À mon chevet is a series of posts featuring a quote from whatever book is on my nightstand at the moment.
These passages come from Georges Du Roy's final wedding, which takes place in the Église de la Madeleine in Paris. At the time when this wedding was taking place, the grand organ in that church was rather new, completed by Aristide Cavaillé-Coll in 1846. Although it does not quite fit with the time frame of the story, it seems likely that Maupassant, in describing the music at this most magnificent wedding, had in mind the playing of none other than Camille Saint-Saëns, who was organist at La Madeleine from 1857 to 1877. What the characters are hearing, in fact, sounds like one of Saint-Saëns' epic improvisations, which were the talk of Paris. Liszt, who enjoyed a life-long friendship of mutual admiration with Saint-Saëns, wrote to him, "You use the organ as an orchestra in an incredible way. The most proficient organists in all countries have only to take their hats off to you." When Maupassant moved to Paris as a young man, working as an impoverished clerk (much as Georges Duroy first appears in Bel-Ami), it was at the tail end of Saint-Saëns' tenure at La Madeleine.
Suddenly, the Swiss guard struck the pavement three times with the wooden part of his halberd. All those assembled turned with a long swish of skirts and a scraping of chairs. The young woman appeared, on her father's arm, in the bright light of the opened portal. She still looked like a child's doll, a white toy with orange flowers in her hair. She stayed for a few moments at the entrance, and then when she took her first step into the nave, the great organ pushed forth a powerful cry, announcing the entrance of the bride with its great metal voice. [...] All the while, the great organ was singing, pushing through the enormous edifice the purring rhythmic accents of its shining throats, crying out to heaven the joy and the pain of mankind. [...]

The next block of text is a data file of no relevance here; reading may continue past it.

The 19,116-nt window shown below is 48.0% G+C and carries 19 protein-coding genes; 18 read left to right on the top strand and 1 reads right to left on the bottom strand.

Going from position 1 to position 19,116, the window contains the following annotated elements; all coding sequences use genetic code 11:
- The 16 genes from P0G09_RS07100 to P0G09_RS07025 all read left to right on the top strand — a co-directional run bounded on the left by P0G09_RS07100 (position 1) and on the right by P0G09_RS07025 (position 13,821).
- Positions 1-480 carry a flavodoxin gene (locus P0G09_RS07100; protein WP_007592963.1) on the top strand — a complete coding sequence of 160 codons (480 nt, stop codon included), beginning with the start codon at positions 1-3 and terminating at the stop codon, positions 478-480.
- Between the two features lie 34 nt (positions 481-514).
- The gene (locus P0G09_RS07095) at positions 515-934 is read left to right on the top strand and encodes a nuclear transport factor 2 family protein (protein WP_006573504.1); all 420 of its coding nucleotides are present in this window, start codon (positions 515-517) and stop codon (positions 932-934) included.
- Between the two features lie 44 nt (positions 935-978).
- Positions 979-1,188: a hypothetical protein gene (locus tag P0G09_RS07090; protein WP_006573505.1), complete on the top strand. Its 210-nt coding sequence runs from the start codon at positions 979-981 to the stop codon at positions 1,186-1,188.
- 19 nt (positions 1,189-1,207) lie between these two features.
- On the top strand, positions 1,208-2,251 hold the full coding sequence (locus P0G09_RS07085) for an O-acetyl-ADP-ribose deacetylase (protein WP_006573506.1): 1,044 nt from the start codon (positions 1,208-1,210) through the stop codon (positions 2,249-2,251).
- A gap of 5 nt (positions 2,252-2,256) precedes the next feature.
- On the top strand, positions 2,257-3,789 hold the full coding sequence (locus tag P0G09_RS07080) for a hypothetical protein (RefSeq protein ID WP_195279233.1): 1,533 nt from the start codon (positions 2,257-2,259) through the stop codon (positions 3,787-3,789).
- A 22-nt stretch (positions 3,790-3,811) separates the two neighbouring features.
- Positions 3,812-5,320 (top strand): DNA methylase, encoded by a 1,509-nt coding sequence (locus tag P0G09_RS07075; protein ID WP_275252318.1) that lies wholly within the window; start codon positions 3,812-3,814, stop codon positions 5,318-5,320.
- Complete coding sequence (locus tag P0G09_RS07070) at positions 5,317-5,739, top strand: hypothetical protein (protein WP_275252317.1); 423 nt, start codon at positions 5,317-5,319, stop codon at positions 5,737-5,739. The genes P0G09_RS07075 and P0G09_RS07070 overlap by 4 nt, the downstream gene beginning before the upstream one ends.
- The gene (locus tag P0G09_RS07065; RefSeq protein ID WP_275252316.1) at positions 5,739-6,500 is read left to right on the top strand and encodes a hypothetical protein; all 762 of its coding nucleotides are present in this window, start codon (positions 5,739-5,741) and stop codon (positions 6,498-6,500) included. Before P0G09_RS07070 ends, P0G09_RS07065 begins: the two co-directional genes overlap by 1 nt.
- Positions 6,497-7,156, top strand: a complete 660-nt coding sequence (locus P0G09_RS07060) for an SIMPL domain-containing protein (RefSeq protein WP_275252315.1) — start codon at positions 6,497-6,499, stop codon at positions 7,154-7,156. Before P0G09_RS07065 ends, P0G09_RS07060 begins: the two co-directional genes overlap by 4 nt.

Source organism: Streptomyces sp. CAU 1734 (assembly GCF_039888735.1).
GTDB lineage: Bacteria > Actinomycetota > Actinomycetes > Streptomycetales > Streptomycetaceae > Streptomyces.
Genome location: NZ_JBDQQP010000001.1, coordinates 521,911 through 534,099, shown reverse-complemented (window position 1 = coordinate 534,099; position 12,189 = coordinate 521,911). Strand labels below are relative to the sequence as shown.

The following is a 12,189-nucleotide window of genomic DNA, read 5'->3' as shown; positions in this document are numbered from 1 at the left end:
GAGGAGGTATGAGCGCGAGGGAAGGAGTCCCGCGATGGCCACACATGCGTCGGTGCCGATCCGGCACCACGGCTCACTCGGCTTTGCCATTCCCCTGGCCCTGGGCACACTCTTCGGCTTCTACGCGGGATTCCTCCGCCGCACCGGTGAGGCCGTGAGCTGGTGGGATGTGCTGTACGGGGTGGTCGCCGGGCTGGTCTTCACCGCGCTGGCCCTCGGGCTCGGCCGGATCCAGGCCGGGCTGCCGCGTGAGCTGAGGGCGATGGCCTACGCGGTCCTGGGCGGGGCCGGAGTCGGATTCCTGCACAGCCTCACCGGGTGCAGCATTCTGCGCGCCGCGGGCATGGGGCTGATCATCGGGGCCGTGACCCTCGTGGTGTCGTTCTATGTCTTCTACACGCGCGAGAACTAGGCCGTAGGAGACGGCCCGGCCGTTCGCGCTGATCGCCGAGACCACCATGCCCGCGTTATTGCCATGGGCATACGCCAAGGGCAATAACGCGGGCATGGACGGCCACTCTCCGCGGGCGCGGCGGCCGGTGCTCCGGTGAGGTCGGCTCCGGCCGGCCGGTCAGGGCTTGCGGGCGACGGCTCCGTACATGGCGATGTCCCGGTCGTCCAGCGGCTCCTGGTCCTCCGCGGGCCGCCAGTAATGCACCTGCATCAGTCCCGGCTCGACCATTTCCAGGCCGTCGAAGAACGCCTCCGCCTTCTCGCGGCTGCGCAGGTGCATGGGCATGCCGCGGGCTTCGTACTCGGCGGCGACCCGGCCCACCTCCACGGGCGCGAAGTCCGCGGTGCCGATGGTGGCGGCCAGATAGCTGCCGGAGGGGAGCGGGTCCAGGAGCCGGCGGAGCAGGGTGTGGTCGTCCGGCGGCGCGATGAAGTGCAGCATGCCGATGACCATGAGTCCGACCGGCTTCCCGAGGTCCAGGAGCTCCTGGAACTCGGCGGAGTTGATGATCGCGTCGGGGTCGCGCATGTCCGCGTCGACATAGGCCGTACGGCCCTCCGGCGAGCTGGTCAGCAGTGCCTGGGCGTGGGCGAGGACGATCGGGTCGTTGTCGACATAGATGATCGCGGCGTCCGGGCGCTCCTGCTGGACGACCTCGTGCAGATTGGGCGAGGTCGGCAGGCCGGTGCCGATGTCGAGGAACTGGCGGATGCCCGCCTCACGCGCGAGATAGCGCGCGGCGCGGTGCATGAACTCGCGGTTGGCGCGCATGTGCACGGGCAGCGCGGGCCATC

The bishop ended his oration. A priest clothed in a golden stole climbed to the high altar, and the great organ began again to celebrate the glory of the newlyweds. Soon it was shooting forth a prolonged clamor, enormous, swelling like waves, so sonorous and so powerful that it seemed it must be raising up the vault and making it jump to expand into the blue sky. Its vibrant noise filled the entire church, made flesh and soul shiver. Then all of a sudden it calmed; fine notes, alert, ran through the air, tickling the ear like soft breaths; these were little, gracious songs, tiny, bouncing, that fluttered like birds; and suddenly, this coquettish music broadened anew, again becoming terrifying in strength and breadth, as if a grain of sand was being transformed into a whole world.
Then human voices rose up, passing over their bowed heads. Vauri and Landeck, from the Opéra, were singing. Incense spread a fine odor of benzoin, and on the altar the divine sacrifice was accomplished; the God-Man, at the call of his priest, came down to earth to consecrate the triumph of the Baron Georges du Roy. Bel-Ami, on his knees next to Suzanne, had lowered his head. He felt at that moment almost like a believer, almost religious, full of thanks for the divinity that had thus favored him, that had treated him with such respect. And without knowing exactly whom he was addressing, he thanked it for his success.
-- Guy de Maupassant, Bel-Ami, pp. 565, 567, 570-71 / (my translation)